NuScale Power and Prodigy Clean Energy announced on October 26 that they have developed a conceptual design for a transportable, marine-based small modular reactor. The companies plan to present the design to utilities, regulators, and shipyard manufacturers. Prodigy, a Canadian company “specializing in the development of transportable nuclear power plants,” and NuScale signed a memorandum of understanding in 2018 agreeing to pursue the development of an SMR marine facility.
The concept: Prodigy’s SMR Marine Power Station could be scaled to contain from one to a dozen 77-MWe NuScale Power Modules, for a total possible output of 924 MWe. The plant would be deployed within a protected harbor and connected to shoreside transmission and process heat systems, and the pressurized water reactor modules would be fueled after the entire plant was in place, according to the companies. At the end of its life, the plant—which would not be self-propelled—could be transported by water to a marine-accessible center for decommissioning.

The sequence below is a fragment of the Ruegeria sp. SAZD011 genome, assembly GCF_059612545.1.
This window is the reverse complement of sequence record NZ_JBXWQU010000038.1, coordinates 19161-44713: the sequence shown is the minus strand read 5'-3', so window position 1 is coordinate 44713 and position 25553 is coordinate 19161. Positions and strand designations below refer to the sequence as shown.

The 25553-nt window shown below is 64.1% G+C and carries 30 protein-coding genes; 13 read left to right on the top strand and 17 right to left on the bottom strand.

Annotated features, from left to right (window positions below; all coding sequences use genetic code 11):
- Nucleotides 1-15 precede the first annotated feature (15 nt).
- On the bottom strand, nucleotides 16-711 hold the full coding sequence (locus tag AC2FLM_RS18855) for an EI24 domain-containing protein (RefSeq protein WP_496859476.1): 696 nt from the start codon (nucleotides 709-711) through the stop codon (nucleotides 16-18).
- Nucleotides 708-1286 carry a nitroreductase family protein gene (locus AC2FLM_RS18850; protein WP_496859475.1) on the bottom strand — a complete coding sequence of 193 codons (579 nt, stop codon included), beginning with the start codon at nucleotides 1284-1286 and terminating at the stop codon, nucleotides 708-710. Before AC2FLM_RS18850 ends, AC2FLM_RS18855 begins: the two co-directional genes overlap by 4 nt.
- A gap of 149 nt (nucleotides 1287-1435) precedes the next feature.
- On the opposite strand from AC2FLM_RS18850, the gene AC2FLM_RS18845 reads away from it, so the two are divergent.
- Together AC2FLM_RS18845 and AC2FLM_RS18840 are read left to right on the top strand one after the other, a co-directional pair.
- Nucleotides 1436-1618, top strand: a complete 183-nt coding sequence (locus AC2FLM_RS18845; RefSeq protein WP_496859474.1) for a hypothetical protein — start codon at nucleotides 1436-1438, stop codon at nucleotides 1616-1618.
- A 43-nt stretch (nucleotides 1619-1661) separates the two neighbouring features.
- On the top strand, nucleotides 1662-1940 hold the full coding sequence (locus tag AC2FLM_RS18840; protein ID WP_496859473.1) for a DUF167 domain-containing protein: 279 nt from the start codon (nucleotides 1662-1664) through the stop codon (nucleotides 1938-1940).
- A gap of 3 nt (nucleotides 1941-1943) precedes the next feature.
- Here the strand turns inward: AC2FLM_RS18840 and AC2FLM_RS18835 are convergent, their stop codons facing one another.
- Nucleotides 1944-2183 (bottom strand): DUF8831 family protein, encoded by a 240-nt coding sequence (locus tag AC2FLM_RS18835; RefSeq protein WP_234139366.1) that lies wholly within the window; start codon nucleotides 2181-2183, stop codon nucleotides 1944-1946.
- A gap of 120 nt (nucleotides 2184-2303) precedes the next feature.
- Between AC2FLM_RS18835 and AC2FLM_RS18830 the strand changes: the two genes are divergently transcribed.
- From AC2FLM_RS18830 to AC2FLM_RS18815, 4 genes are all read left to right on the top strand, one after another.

The manufacturing and outfitting of the entire floating power plant could be performed in a shipyard, enabling expedited delivery, according to the companies. NuScale and Prodigy also point to minimized site preparation, reduced environmental impact, and simplified decommissioning and site recovery as some of the potential advantages of a floating power plant design.
They said it: “NuScale is extremely proud to continue this partnership with Prodigy, as utilization of a transportable marine facility will enable us to deploy the NuScale Power Module at more locations around the world,” said John Hopkins, NuScale Power president and chief executive officer. “By combining Prodigy’s technologies with NuScale’s safe, scalable, and innovative SMR design, we are confident in our ability to deliver our carbon-free and cost-competitive SMR technology globally.”
“It is our privilege to partner with NuScale to expand global access to clean, baseload energy generation. By packaging the [NuScale Power Module] into Prodigy’s marine facility, we will offer countries a near-term solution to address energy security and to decarbonize their economies, including replacing coal-fired plants—many of which are located at the coast,” said Mathias Trojer, Prodigy president and CEO.